Friday, July 8, 2011

The Language of Confusion: Un-Bear-Able

I’m pretty sure I chose this word just so I could use that title.

Anyway, bear is another one of those weird words that has two discrete meanings. One is a large animal, the other is a synonym for endure. And let’s not forget bear as a synonym for birth. There has to be a reason these words spell and sound the same, right?

Wrong. Nothing is logical in linguistics.

Both bears come from Old English. Bear (the verb) is from beran and bear (the animal) from bera. Still pretty close. Further back, in Proto Germanic, you get beranan and beron respectively. Beranan has a similar meaning to endure, give birth to. But beron actually means “the brown one” (brown is actually brunazin Proto Germanic; pretty close to what we call the animal).

Of course, then the two etymologies go back to being one. Just like in English, the Proto Indo European bher has more than one meaning, both endure and brown. It’s worth noting, however, that bher is not the word for bear (animal)—that word is rtko. No, I have no idea how to pronounce that.

I would say we have the Germans to thank for picking the animal’s brown fur for its name. Brown bears are still found in Europe and I guess they chose one of its most distinguishing characteristics. I guess it was a tough choice between “brown” and “furred death machine.”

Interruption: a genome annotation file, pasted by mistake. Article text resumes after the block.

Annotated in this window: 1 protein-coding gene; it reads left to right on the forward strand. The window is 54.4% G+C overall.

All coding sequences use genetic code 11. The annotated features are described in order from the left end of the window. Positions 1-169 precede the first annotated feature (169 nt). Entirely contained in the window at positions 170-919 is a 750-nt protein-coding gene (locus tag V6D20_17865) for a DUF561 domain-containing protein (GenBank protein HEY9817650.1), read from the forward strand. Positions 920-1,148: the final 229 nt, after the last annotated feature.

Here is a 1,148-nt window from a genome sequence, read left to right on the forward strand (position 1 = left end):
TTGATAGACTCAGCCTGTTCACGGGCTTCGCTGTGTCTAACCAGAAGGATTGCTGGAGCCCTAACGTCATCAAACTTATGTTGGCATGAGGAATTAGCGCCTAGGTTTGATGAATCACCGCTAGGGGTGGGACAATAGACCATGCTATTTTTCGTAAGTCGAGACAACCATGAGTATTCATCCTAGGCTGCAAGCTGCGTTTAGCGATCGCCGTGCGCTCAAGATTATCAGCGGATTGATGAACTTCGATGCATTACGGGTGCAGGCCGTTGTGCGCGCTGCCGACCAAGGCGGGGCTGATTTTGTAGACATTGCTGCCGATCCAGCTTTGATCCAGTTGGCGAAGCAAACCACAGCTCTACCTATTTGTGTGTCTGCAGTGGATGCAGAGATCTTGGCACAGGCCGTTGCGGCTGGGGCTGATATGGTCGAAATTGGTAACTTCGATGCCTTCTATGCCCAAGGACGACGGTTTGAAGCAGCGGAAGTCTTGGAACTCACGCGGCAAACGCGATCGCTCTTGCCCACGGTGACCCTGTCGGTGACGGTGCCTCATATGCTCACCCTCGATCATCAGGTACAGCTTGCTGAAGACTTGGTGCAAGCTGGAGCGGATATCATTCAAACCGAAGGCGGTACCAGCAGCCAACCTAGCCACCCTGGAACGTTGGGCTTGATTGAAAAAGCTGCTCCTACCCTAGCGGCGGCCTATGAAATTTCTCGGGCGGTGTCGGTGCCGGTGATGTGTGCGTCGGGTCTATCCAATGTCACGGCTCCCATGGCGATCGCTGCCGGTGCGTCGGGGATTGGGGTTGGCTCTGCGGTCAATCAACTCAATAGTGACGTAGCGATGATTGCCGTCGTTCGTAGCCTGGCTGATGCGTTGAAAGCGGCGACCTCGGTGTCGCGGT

Thanks to the Online Etymology Dictionary and the Bear Planet site for the info.


  1. I find that the older roots of the word have a very primal sort of sound to them... quite handy for using for surnames for possible characters too.

  2. I wonder if beron sounds like Baron. Although, that would be a weird connection if there was one.

  3. I totally would have gone with "furred death machine", had I been Proto-German.

  4. Oh English. *sigh* Then there is bare to worry about. My gravy.


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